Mining Operators Can Avoid Pollution Issues With Controlled Mine Closures
Mining companies can reduce costs and increase efficiency by managing mine closures, rather than handing over the process to government agencies, a mining hydrologist with Schlumberger Water Services said during a presentation to the Northern Nevada section of the Society for mining, Metallurgy and Exploration.
Mining hydrologist Geoff Beale says mine operators also should use the “mine to close” approach—a more sustainable approach—when planning their initial and expanded site layoffs to reduce the chance of dealing with continued mining pollution issues, reported MineWeb.
Mine closure practices and science cover four general categories: open pit mines in arid environments, open pit mines in temperate/humid environments, underground mines in elevated terrain and underground mines in lowland terrain, reported MineWeb. Underground mines in low terrain are the easiest closures to manage, Beale says.
Studies are important for developing broad methods for closing a mine and for pinpointing potential issues at the early stage of the mining cycle, Beale says. However, the final years of mine operations, when more monitoring data is available, provides better understanding of actual closure conditions, Beale says.
Pit backfilling, rapid flooding to form a pit lake, the potential for acid generation, achieving acceptable post-mining water quality and managing slope stability are some of the issues operators must contend with during a close, Beale says. Managing acid mine drainage is often a major obstacle for a mining closure.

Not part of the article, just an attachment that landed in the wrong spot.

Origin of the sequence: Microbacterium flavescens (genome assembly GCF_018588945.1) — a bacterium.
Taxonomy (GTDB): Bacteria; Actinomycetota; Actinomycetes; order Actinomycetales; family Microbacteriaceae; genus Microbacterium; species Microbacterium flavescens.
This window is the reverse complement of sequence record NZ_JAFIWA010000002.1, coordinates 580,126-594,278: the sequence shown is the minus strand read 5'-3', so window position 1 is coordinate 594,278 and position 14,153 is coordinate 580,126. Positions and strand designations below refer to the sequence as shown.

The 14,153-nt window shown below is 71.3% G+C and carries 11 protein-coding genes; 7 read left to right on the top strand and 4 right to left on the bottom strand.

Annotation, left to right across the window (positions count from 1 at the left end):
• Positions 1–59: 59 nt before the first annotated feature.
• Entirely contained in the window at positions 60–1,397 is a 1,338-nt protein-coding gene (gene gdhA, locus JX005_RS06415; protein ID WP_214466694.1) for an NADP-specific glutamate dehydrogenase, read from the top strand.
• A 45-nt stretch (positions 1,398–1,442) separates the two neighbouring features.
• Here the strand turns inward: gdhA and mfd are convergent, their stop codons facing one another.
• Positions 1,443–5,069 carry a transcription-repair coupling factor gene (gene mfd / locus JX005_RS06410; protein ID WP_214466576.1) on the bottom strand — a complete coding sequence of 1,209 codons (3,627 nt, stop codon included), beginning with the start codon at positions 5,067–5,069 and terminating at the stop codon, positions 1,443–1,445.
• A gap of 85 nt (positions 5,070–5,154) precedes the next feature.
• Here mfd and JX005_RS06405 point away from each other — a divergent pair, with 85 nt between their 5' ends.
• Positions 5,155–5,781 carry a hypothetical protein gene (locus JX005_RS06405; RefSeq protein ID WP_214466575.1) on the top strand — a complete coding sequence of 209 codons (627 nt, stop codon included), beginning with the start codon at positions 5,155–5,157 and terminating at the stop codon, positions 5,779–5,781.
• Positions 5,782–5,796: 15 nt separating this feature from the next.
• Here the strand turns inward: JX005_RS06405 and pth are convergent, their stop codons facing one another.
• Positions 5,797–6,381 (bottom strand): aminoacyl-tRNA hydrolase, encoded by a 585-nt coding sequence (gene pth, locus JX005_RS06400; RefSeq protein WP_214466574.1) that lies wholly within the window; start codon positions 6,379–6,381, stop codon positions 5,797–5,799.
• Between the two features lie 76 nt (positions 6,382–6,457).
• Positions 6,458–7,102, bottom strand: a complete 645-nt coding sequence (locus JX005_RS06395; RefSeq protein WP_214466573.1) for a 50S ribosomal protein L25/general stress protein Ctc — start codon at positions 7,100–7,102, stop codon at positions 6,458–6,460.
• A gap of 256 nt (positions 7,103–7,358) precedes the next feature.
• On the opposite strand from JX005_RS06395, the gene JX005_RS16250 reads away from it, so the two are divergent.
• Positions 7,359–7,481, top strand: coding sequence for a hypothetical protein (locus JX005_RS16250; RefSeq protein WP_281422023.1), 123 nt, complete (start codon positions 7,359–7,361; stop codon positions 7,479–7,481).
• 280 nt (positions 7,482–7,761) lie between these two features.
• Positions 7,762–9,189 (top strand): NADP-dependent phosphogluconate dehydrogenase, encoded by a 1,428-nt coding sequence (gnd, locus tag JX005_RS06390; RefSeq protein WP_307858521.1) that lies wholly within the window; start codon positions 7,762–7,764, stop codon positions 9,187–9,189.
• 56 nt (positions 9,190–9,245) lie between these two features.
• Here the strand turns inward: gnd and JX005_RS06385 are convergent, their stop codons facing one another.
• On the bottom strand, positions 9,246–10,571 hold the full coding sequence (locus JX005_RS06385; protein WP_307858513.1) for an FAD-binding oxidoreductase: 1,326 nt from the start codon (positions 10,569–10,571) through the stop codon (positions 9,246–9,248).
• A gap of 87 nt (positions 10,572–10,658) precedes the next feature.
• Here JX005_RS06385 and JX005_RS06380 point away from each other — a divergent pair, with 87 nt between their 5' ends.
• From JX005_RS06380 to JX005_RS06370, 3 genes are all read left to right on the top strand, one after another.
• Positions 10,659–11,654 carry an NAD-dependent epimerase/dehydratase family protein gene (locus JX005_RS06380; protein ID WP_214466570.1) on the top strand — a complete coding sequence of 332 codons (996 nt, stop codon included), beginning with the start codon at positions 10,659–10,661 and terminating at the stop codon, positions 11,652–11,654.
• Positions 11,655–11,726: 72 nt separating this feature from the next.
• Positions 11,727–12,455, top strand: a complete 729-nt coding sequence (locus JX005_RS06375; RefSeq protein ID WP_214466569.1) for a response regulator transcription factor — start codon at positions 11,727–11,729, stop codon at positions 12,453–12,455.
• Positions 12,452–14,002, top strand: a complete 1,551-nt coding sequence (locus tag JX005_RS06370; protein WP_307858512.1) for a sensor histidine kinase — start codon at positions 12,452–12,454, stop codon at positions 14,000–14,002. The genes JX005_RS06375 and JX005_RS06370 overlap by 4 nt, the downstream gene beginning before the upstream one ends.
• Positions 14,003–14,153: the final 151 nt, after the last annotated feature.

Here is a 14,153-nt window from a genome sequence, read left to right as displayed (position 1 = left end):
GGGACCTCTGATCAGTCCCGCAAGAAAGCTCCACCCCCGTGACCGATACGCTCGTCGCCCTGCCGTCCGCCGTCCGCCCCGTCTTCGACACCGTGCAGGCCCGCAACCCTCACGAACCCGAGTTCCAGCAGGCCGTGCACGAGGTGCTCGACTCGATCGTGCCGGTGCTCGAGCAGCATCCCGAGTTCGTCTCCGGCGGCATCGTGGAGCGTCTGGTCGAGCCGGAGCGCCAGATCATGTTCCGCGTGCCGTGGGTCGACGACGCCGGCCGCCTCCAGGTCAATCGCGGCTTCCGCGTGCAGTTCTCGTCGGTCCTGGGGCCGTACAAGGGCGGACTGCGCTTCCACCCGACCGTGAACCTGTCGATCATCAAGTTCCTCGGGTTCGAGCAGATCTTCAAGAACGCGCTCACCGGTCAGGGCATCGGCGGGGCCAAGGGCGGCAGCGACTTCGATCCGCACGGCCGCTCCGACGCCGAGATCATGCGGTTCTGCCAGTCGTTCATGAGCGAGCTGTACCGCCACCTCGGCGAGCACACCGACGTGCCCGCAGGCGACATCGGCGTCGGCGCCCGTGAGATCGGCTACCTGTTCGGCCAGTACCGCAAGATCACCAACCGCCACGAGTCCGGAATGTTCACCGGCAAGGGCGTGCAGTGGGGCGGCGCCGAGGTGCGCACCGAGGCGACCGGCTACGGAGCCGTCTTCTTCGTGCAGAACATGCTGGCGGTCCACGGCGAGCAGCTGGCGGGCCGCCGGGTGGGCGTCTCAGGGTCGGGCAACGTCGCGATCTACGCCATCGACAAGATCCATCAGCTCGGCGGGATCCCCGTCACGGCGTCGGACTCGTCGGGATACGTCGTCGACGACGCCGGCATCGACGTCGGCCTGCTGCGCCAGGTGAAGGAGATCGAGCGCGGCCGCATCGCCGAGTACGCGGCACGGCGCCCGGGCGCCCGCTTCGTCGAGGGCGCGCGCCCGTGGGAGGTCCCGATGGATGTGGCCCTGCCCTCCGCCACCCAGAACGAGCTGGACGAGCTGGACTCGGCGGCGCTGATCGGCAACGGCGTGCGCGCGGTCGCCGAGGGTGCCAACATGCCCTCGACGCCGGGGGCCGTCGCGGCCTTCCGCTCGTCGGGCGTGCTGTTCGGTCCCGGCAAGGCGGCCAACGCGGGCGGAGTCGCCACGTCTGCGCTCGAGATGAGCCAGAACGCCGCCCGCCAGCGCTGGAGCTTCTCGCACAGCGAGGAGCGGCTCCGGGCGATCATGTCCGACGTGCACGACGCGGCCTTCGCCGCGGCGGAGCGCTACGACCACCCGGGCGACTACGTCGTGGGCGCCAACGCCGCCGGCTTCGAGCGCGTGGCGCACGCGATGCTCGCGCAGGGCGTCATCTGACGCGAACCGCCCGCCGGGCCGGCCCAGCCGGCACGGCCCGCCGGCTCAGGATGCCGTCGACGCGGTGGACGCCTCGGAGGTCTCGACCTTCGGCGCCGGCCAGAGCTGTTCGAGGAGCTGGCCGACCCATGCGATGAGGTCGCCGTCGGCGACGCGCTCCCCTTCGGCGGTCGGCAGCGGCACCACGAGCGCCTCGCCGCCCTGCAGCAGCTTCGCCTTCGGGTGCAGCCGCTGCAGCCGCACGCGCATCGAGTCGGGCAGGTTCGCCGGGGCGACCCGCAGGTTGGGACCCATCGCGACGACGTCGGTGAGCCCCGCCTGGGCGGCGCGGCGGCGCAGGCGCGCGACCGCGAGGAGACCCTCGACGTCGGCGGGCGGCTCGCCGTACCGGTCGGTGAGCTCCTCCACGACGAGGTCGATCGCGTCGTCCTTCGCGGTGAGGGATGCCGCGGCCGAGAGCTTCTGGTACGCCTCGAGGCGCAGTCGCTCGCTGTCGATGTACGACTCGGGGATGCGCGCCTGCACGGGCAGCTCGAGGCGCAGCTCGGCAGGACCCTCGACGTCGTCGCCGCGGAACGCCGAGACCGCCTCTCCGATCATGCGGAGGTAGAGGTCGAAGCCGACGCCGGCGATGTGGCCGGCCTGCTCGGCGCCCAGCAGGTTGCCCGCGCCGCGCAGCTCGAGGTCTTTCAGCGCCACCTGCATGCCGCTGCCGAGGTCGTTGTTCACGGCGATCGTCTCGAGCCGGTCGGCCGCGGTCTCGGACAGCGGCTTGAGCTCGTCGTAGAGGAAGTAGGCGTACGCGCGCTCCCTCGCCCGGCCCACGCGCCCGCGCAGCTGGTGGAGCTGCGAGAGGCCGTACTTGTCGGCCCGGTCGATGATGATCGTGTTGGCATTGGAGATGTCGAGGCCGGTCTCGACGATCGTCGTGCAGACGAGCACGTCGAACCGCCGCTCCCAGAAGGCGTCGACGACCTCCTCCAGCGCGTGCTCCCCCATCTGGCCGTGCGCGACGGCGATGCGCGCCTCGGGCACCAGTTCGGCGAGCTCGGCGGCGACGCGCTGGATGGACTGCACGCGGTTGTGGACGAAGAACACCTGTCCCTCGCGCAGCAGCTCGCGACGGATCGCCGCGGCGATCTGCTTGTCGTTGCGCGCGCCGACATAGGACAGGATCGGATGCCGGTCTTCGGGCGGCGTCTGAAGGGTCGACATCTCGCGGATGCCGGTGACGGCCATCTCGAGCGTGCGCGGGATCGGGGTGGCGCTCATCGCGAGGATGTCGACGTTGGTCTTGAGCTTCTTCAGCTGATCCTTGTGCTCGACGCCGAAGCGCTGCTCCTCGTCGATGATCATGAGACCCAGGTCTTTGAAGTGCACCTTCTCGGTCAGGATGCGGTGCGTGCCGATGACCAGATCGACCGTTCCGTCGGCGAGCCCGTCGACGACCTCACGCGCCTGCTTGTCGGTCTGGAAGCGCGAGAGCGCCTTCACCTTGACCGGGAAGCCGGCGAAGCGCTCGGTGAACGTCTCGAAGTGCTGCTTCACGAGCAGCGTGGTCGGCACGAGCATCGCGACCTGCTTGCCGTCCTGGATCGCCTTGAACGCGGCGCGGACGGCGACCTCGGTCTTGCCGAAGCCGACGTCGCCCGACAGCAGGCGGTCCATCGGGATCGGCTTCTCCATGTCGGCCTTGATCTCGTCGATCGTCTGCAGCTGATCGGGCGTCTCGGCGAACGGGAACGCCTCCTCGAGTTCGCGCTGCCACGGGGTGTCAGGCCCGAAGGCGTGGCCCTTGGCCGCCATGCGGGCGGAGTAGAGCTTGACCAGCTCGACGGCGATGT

Wastewater from acid mine drainage could help remove much of the naturally occurring radioactivity in fracking wastewater when blended together, according to a Duke University-led study published in January 2014 in the journal Environmental Science & Technology.
While fracking wastewater and acid mine drainage each pose environmental risks, blending them can bind some fracking contaminants into solids that can then be removed before the water is discharged back into waterways. Blending fracking wastewater with acid mine drainage also could help reduce the depletion of local freshwater resources by giving drillers a source of usable recycled water for the hydraulic fracturing process.
Photo of open pit mine from Flickr user Uncle Kick Kick, CC 2.0
Stay Up-to-Date On Environmental Management, Energy & Sustainability News with EL's Free Daily Newsletter
Energy Manager News
- Bridgewater, MA, Gets $231,000 Efficiency Grant
- Biomass Group Studies Role in Clean Power Plan
- Rockleigh Borough Installing LEDs, Low Energy AC
- PHG to Build Big Gasification Plant for Sevier Solid Waste
- Energy Profile of Commercial Buildings Changing
- Smart Meter Market Surging
- Modular Data Centers Cut Construction Costs
- Failure to Build Energy Infrastructure Could Cost New England $5.4B